I’d never classify myself as a “fan” of Neil. I could take or leave his music – perhaps blasphemous to other Canadians out there, but, it is how it is. I’ve long given up paying attention to the opinions of artists. They may have achieved a certain level of success with their art, but after meeting enough of them, I realized, long ago, that none of them are infallible in their views or opinions. Neil’s a fantastic songwriter and musician.
Being an audio professional who creates and listens to audio on thousands of dollars of equipment daily, I can respect Neil’s desire to increase the fidelity of the sound we are all listening to these days. I’ll freely admit that the compromises involved in squashing down tracks of high bit-rate/sample-rate audio into a smaller package is always a bit painful. However, that compromise results in a lot of advantages that in the end, let me enjoy virtually any music I’d like to listen to … anytime … and virtually anywhere.
Pono classifies itself as an “ecosystem” – complete with a snazzy graphic that reminds me of something I’d see in my kids’ science textbooks.
The music being offered for sale is apparently a version of FLAC (Free Lossless Audio Codec).
The player is a digital storage and playback device that has been compared, in functionality, to the original iPod / MP3 players of the early 2000’s.
The store is it’s own e commerce environment.
The OhNo of Pono
I’ll re-iterate – I have no problem with the goal of better fidelity audio, in fact I strongly applaud any attempt to promote and encourage consumer demand for better sound.
PonoMusic is dedicated to restoring that ear-body connection with a new digital music system that optimizes the listening experience end-to-end. – Ponomusic.com
This all sounds fantastic but the whole implementation, smacks of another attempt to get consumers to buy into a yet another record collection upgrade – to capture that heady boost to sales that the introduction of CD’s had back in the late ’80’s. CD’s got everyone buying up copies of albums they already owned. Ever since there’s been an almost cyclical attempt to peddle “upgrades” to your music collection. There were the original records, the vinyl box sets, CD’s, box sets on CD, the remastered stereo and mono box sets on CD and vinyl, iTunes, “Mastered for iTunes”… now Pon-ified?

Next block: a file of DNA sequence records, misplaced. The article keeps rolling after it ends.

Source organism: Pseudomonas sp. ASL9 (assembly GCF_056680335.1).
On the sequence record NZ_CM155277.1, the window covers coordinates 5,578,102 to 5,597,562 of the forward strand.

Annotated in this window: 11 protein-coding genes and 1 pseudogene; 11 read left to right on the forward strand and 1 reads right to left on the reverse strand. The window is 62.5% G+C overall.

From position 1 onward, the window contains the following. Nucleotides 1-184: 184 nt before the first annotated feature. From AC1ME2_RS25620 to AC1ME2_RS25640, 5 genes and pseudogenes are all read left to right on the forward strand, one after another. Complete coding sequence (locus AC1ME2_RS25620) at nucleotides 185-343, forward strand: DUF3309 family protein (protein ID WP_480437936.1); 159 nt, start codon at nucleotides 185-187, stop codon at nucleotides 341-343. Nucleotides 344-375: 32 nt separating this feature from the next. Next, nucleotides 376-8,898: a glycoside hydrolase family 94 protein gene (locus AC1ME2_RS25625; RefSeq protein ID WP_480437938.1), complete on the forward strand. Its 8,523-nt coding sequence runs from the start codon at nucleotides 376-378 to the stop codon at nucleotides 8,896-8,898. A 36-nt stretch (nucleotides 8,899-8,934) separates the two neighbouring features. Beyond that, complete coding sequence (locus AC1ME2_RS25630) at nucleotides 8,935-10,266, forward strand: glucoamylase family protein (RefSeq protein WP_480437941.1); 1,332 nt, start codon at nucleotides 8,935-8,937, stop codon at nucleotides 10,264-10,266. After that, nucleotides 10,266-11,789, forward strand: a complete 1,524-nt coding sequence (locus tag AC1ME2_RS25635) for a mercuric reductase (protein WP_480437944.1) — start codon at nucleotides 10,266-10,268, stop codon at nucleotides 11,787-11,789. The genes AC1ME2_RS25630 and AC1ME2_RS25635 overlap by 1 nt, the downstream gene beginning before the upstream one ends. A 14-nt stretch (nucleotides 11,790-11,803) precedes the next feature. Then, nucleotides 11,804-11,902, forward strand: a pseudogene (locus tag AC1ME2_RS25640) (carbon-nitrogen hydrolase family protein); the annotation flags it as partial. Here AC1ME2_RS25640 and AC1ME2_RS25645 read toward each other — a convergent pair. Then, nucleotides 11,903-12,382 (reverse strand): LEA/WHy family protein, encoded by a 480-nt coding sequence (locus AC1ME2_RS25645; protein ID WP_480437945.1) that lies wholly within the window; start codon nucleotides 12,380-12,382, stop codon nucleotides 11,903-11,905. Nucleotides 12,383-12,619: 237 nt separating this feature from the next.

Albums on the Pono store will cost $14.95-24.95, well above the prices set by iTunes, Amazon, and most other online distributors.
Swiss Chocolate Anyone?
File format and (yet another) online music marketplace aside, I am really puzzled with the decision to make the Pono Player itself. Why, in this day and age, would you introduce a device that’s dedicated to only playing music? It’s been labeled as an iPod stuffed in a Toblerone package – a form factor you’ll have to think twice about before stuffing in your pocket. I can just see the hashtags like “#ponoboner” already.
I can barely recall the inconvenience of carrying around a phone, a PDA (remember those?) and an MP3 player every time I left the house. Now that everyone is used to having all of those things on one device, the introduction of something that requires you to unbundle music from your phone seems counter-intuitive and backwards.
Where Are They Now?
The Guardian’s assessment of the market niche for Pono seems accurate:
The audience is a niche (people who pay for music) within a niche (people who want digital music) within a niche (people who care about the sound quality)
I couldn’t tell you whether or not pursuing this niche with the Pono model makes business sense, but I can’t see this niche being sustainable for a company attempting to establish an e-commerce marketplace, sell hardware and push a new (restrictive) format.
I applaud the desire to elevate fidelity in music, but this really seems to be an bass-ackward way of doing it. I’ll be more than happy if this somehow gets FLAC (or other lossless codec) to be adopted as a common audio file format, but tying it to a specific brand and proprietary distribution channel really smacks of pipe-dream-induced ulterior motives.
The reality is that much of music listening (recorded music) is a passive activity. High-fidelity and sound quality are trumped by convenience – convenience in the terms of quantity, variety and timeliness. True active listening these days is a rarity. The implied hypothesis that Neil and Pono make – everyone will forgo their current habits and conveniences in order to listen to higher-fidelity music – seems a bit … naive.
In addition to listening habits, the consumption of music is shifting away from purchasing music (or rather purchase a license to possess a copy of that music) – evidence by the fact that 2014 is the first year that not one artist has achieved platinum-level record sales. Streaming services such as Spotify and Pandora have gained significant footholds with more and more consumers of music. Much like on-demand video services have supplanted DVD and Blueray sales/rentals, audio streaming services appear to be gaining as a substitute for physical and digital sales of music.
To me, the Pono model all just doesn’t make sense. If getting the world to listen to higher fidelity was the goal, then why didn’t Neil and the Pono team just appeal to existing digital music distributors and device manufacturers. If that didn’t pan out then championing companies and channels that already offer high-fidelity audio would also make sense. Sites such as Bandcamp, Soundcloud, and HDtracks all offer audio in FLAC and other formats (such as ALAC, AAC and Ogg Vorbis).
Creating an entire distribution chain – for both hardware and digital content – seems like the most difficult and expensive route for the stated goal of Pono.
Is it ego, bad business advice, too many yes-men surrounding poor Neil? I don’t know, perhaps I’m missing something…